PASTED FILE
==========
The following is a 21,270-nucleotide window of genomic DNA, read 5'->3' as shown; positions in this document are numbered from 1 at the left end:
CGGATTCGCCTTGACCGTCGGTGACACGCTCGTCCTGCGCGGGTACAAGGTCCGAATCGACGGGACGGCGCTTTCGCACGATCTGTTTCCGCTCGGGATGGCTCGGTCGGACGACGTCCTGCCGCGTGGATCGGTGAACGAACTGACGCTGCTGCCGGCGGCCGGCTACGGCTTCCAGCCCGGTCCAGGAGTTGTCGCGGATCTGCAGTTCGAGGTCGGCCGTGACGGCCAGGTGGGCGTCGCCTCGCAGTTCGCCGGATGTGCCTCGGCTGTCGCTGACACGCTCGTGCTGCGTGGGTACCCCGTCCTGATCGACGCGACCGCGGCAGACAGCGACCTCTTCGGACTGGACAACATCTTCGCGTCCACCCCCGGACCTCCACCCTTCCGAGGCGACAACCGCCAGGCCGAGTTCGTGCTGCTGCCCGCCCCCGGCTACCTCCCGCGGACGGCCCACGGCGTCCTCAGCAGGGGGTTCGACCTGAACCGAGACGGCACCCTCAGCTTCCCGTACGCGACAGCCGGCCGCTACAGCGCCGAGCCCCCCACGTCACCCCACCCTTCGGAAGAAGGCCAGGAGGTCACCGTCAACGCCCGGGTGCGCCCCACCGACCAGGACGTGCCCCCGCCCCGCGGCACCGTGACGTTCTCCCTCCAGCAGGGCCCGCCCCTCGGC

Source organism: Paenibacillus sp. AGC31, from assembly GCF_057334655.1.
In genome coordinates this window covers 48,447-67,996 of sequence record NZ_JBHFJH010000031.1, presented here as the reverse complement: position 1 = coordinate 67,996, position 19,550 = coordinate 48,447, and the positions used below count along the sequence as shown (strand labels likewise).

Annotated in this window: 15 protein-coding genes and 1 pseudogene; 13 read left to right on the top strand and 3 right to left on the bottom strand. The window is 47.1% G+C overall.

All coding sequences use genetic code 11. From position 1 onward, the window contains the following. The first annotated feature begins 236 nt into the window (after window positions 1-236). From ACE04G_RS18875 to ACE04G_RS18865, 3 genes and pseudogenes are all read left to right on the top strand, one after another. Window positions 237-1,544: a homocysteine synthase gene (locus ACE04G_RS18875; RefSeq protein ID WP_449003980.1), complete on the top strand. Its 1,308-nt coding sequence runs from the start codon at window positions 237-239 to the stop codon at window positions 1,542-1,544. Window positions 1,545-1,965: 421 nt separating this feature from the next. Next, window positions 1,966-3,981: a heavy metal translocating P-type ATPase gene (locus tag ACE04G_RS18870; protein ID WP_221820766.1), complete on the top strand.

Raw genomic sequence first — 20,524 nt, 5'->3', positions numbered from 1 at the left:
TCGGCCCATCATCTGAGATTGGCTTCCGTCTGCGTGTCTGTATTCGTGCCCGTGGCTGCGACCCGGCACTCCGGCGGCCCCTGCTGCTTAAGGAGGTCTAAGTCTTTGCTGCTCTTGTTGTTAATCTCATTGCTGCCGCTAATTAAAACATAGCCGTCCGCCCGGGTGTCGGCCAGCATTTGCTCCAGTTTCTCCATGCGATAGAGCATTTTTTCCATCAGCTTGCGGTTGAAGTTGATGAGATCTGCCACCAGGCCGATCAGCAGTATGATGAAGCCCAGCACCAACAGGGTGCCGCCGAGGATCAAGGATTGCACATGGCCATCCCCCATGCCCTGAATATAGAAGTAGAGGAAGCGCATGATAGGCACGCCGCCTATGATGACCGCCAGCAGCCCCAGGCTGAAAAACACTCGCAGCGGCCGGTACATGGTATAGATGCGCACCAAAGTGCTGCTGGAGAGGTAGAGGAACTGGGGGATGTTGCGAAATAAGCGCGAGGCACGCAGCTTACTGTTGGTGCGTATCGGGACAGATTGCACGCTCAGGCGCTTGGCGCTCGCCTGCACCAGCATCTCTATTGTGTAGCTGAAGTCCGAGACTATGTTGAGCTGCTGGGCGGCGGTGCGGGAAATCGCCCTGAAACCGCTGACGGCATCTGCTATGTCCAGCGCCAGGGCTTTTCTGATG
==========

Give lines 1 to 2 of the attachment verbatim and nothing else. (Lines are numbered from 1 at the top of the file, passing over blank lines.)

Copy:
The following is a 21,270-nucleotide window of genomic DNA, read 5'->3' as shown; positions in this document are numbered from 1 at the left end:
CGGATTCGCCTTGACCGTCGGTGACACGCTCGTCCTGCGCGGGTACAAGGTCCGAATCGACGGGACGGCGCTTTCGCACGATCTGTTTCCGCTCGGGATGGCTCGGTCGGACGACGTCCTGCCGCGTGGATCGGTGAACGAACTGACGCTGCTGCCGGCGGCCGGCTACGGCTTCCAGCCCGGTCCAGGAGTTGTCGCGGATCTGCAGTTCGAGGTCGGCCGTGACGGCCAGGTGGGCGTCGCCTCGCAGTTCGCCGGATGTGCCTCGGCTGTCGCTGACACGCTCGTGCTGCGTGGGTACCCCGTCCTGATCGACGCGACCGCGGCAGACAGCGACCTCTTCGGACTGGACAACATCTTCGCGTCCACCCCCGGACCTCCACCCTTCCGAGGCGACAACCGCCAGGCCGAGTTCGTGCTGCTGCCCGCCCCCGGCTACCTCCCGCGGACGGCCCACGGCGTCCTCAGCAGGGGGTTCGACCTGAACCGAGACGGCACCCTCAGCTTCCCGTACGCGACAGCCGGCCGCTACAGCGCCGAGCCCCCCACGTCACCCCACCCTTCGGAAGAAGGCCAGGAGGTCACCGTCAACGCCCGGGTGCGCCCCACCGACCAGGACGTGCCCCCGCCCCGCGGCACCGTGACGTTCTCCCTCCAGCAGGGCCCGCCCCTCGGC